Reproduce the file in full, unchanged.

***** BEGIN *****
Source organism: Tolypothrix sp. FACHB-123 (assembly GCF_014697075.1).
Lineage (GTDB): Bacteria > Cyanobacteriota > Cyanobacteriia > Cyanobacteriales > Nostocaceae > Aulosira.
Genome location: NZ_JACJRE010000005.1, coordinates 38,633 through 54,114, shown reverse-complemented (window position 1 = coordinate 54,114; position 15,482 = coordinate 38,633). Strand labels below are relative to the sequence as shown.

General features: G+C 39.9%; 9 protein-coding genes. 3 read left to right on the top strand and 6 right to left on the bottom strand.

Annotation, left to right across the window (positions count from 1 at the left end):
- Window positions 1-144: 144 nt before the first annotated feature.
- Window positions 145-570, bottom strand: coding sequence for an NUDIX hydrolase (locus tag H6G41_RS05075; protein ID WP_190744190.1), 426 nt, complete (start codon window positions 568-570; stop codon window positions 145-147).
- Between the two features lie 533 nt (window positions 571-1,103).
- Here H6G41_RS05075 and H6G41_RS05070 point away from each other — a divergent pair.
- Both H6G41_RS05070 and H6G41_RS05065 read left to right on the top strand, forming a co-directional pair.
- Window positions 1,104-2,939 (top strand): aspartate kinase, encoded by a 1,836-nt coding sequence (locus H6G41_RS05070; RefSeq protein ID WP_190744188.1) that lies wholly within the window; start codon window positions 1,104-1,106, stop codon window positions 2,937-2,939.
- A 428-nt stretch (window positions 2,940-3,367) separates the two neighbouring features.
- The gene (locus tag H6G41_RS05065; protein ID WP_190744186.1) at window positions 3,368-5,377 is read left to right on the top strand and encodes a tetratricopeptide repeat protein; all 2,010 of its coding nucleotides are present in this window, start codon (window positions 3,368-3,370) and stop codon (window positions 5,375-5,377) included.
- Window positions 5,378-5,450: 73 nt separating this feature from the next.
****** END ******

Source organism: Tolypothrix sp. FACHB-123 (assembly GCF_014697075.1).
Lineage (GTDB): Bacteria > Cyanobacteriota > Cyanobacteriia > Cyanobacteriales > Nostocaceae > Aulosira.
Genome location: NZ_JACJRE010000005.1, coordinates 38,633 through 54,114, shown reverse-complemented (window position 1 = coordinate 54,114; position 15,482 = coordinate 38,633). Strand labels below are relative to the sequence as shown.

General features: G+C 39.9%; 9 protein-coding genes. 3 read left to right on the top strand and 6 right to left on the bottom strand.

Annotation, left to right across the window (positions count from 1 at the left end):
- Window positions 1-144: 144 nt before the first annotated feature.
- Window positions 145-570, bottom strand: coding sequence for an NUDIX hydrolase (locus tag H6G41_RS05075; protein ID WP_190744190.1), 426 nt, complete (start codon window positions 568-570; stop codon window positions 145-147).
- Between the two features lie 533 nt (window positions 571-1,103).
- Here H6G41_RS05075 and H6G41_RS05070 point away from each other — a divergent pair.
- Both H6G41_RS05070 and H6G41_RS05065 read left to right on the top strand, forming a co-directional pair.
- Window positions 1,104-2,939 (top strand): aspartate kinase, encoded by a 1,836-nt coding sequence (locus H6G41_RS05070; RefSeq protein ID WP_190744188.1) that lies wholly within the window; start codon window positions 1,104-1,106, stop codon window positions 2,937-2,939.
- A 428-nt stretch (window positions 2,940-3,367) separates the two neighbouring features.
- The gene (locus tag H6G41_RS05065; protein ID WP_190744186.1) at window positions 3,368-5,377 is read left to right on the top strand and encodes a tetratricopeptide repeat protein; all 2,010 of its coding nucleotides are present in this window, start codon (window positions 3,368-3,370) and stop codon (window positions 5,375-5,377) included.
- Window positions 5,378-5,450: 73 nt separating this feature from the next.